UNSW Sydney has secured $8.3 million in Australian Research Council (ARC) Industrial Transformation Research Program (ITRP) Hub grants for 2019, topping the nation for the largest share of funding and highest grant success rate.
The two UNSW projects, which were awarded funding over five years, will tackle critical challenges facing Australians, including antimicrobial resistance and finding solutions to global waste and recycling issues.
The grants will be supported by significant industry funding and in-kind contributions.
The ARC Industrial Transformation Research Hubs aim to engage Australia’s best researchers on issues facing industrial economies and training the future workforce. The scheme supports collaborative research activity between industry and the Australian higher education sector.
In a media release, Minister for Education Dan Tehan said, “Our Government is investing in these Research Hubs to push the boundaries of our knowledge and to develop solutions that benefit Australians and improve the capacity of our university and industrial sectors."
Professor Rebecca Guy, an epidemiologist from the Kirby Institute and UNSW Medicine, will lead a hub awarded almost $5 million to develop an integrated diagnostic and pharmaceutical approach to antibiotic resistance.
The hub, supported by a further $3.8 million in contributions from biotech company SpeeDx and other partners, will develop a world-first partnership between industry, researchers and stakeholders to tackle antimicrobial resistance. The collaborative hub will focus on sexually transmitted microorganisms as a model of the wider problem of antimicrobial resistance. It will bring together 21 different organisations, including five Australian universities, five industry partners and 11 other organisations.
“We plan to develop new molecular diagnostic technology and improve the processes for identifying potential new antibiotics,” Professor Guy said. “The hub aims to connect the many complex facets of antimicrobial resistance, to provide a highly integrated diagnostic and pharmaceutical solution to the problem of antimicrobial resistance.”
Professor Veena Sahajwalla, founding Director of UNSW’s Centre for Sustainable Materials Research & Technology (SMaRT), will lead a hub awarded $3.3 million. The hub aims to transform Australia’s waste and resource recovery industry by developing advanced manufacturing capabilities that focus on small-scale processing of materials produced from battery and consumer wastes.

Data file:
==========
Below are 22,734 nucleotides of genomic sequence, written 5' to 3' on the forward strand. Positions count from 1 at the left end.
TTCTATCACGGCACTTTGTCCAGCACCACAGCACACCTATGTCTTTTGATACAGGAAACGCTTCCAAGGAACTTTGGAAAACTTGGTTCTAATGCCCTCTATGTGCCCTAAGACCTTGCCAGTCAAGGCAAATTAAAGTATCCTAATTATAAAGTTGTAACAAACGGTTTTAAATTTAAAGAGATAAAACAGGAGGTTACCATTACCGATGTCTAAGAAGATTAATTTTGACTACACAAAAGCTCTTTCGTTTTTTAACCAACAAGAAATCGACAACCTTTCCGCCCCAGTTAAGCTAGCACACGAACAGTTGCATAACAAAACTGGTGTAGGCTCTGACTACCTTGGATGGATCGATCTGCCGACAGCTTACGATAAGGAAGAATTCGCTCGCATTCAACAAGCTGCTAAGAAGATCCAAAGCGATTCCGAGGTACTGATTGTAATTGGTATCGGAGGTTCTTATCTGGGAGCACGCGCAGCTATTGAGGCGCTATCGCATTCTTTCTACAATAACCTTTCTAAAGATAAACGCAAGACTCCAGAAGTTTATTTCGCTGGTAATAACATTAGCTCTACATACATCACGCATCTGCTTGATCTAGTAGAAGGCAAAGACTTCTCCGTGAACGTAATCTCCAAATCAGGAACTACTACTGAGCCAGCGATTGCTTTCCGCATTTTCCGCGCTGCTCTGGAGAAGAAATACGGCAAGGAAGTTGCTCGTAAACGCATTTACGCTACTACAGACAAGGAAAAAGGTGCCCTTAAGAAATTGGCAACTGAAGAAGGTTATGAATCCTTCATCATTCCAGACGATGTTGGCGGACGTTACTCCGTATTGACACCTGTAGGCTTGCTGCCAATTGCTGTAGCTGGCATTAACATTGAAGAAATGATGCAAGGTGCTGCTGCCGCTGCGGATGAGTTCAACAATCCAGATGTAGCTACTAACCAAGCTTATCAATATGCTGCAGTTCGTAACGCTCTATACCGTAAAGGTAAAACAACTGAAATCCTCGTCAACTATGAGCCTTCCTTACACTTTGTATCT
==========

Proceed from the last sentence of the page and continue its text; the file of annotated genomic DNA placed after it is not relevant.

In collaboration with mining manufacturer Molycop and other industry partners, the project will deliver new information about high-temperature reactions of waste and selective synthesis techniques to transform waste into valuable materials and products, including metallic alloys, oxides and carbon. The aim is for industry to adopt commercially viable technology and processes where low value or complex waste is reformed into high-value materials, creating jobs and environmental and social benefits. The hub is supported by a further $2.6 million of industry contributions.
Professor Sahajwalla said it was vitally important for researches to collaborate with industry and jointly tackle some of society’s big challenges including solutions to our waste and recycling issues.
“With this new work on battery and consumer waste, we will be developing microrecycling science and advanced manufacturing technology and capability where waste materials can be reformed into value-added materials and kept out of landfill which will boost the emerging circular economy,” Professor Sahajwalla said. “The ultimate aim with this technology is to create jobs and enhance social, environmental and economic outcomes not just for local communities but nationally as Australia contributes to global supply chains.”
UNSW’s Pro Vice-Chancellor, Research Professor Ana Deletic said: “The University has taken a new approach to supporting ITRP bids and the result fits with our 2025 mission of collaborative partnerships, research excellence and in the case of our successful grants, meeting grand challenges in sustainability and in anti-microbial resistance. I congratulate Professor Guy and Professor Sahajwalla and look forward to watching the valuable work of these hubs over the coming years.”